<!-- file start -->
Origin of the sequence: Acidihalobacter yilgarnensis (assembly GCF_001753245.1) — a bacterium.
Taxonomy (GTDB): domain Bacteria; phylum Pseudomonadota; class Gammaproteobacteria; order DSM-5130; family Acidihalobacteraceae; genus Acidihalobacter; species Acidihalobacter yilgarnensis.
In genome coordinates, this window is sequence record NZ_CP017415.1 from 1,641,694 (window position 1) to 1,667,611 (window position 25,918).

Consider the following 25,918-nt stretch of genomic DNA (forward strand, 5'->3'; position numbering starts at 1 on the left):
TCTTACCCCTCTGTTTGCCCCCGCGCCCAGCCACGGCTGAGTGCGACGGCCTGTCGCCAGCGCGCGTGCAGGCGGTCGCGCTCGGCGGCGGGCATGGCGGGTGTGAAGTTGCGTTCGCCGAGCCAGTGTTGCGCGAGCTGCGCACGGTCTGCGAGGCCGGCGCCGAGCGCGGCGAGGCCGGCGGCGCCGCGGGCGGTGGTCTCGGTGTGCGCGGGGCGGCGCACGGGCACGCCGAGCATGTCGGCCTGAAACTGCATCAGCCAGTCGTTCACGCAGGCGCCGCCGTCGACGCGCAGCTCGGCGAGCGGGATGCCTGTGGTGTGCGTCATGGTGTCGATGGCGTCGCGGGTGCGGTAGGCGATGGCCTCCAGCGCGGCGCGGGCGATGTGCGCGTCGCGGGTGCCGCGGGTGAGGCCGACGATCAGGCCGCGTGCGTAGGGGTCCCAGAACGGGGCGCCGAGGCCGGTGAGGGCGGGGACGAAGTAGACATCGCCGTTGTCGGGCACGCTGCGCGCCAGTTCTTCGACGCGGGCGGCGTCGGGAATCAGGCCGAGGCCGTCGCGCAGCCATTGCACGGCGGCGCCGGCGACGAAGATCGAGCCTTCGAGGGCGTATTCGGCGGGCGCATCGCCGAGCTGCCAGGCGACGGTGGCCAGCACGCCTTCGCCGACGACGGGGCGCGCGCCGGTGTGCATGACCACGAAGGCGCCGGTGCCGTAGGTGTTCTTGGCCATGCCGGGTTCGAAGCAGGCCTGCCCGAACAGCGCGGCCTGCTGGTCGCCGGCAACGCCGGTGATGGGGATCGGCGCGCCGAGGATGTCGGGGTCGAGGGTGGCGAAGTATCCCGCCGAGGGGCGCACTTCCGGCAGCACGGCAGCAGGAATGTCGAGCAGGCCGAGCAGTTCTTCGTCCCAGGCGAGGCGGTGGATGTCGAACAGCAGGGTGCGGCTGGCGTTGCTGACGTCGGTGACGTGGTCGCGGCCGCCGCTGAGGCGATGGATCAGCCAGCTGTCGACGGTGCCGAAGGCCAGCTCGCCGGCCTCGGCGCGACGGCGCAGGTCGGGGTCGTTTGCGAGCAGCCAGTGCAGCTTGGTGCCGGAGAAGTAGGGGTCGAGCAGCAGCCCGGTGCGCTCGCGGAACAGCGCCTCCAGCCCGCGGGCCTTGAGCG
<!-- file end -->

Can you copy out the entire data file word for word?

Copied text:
Origin of the sequence: Acidihalobacter yilgarnensis (assembly GCF_001753245.1) — a bacterium.
Taxonomy (GTDB): domain Bacteria; phylum Pseudomonadota; class Gammaproteobacteria; order DSM-5130; family Acidihalobacteraceae; genus Acidihalobacter; species Acidihalobacter yilgarnensis.
In genome coordinates, this window is sequence record NZ_CP017415.1 from 1,641,694 (window position 1) to 1,667,611 (window position 25,918).

Consider the following 25,918-nt stretch of genomic DNA (forward strand, 5'->3'; position numbering starts at 1 on the left):
TCTTACCCCTCTGTTTGCCCCCGCGCCCAGCCACGGCTGAGTGCGACGGCCTGTCGCCAGCGCGCGTGCAGGCGGTCGCGCTCGGCGGCGGGCATGGCGGGTGTGAAGTTGCGTTCGCCGAGCCAGTGTTGCGCGAGCTGCGCACGGTCTGCGAGGCCGGCGCCGAGCGCGGCGAGGCCGGCGGCGCCGCGGGCGGTGGTCTCGGTGTGCGCGGGGCGGCGCACGGGCACGCCGAGCATGTCGGCCTGAAACTGCATCAGCCAGTCGTTCACGCAGGCGCCGCCGTCGACGCGCAGCTCGGCGAGCGGGATGCCTGTGGTGTGCGTCATGGTGTCGATGGCGTCGCGGGTGCGGTAGGCGATGGCCTCCAGCGCGGCGCGGGCGATGTGCGCGTCGCGGGTGCCGCGGGTGAGGCCGACGATCAGGCCGCGTGCGTAGGGGTCCCAGAACGGGGCGCCGAGGCCGGTGAGGGCGGGGACGAAGTAGACATCGCCGTTGTCGGGCACGCTGCGCGCCAGTTCTTCGACGCGGGCGGCGTCGGGAATCAGGCCGAGGCCGTCGCGCAGCCATTGCACGGCGGCGCCGGCGACGAAGATCGAGCCTTCGAGGGCGTATTCGGCGGGCGCATCGCCGAGCTGCCAGGCGACGGTGGCCAGCACGCCTTCGCCGACGACGGGGCGCGCGCCGGTGTGCATGACCACGAAGGCGCCGGTGCCGTAGGTGTTCTTGGCCATGCCGGGTTCGAAGCAGGCCTGCCCGAACAGCGCGGCCTGCTGGTCGCCGGCAACGCCGGTGATGGGGATCGGCGCGCCGAGGATGTCGGGGTCGAGGGTGGCGAAGTATCCCGCCGAGGGGCGCACTTCCGGCAGCACGGCAGCAGGAATGTCGAGCAGGCCGAGCAGTTCTTCGTCCCAGGCGAGGCGGTGGATGTCGAACAGCAGGGTGCGGCTGGCGTTGCTGACGTCGGTGACGTGGTCGCGGCCGCCGCTGAGGCGATGGATCAGCCAGCTGTCGACGGTGCCGAAGGCCAGCTCGCCGGCCTCGGCGCGACGGCGCAGGTCGGGGTCGTTTGCGAGCAGCCAGTGCAGCTTGGTGCCGGAGAAGTAGGGGTCGAGCAGCAGCCCGGTGCGCTCGCGGAACAGCGCCTCCAGCCCGCGGGCCTTGAGCG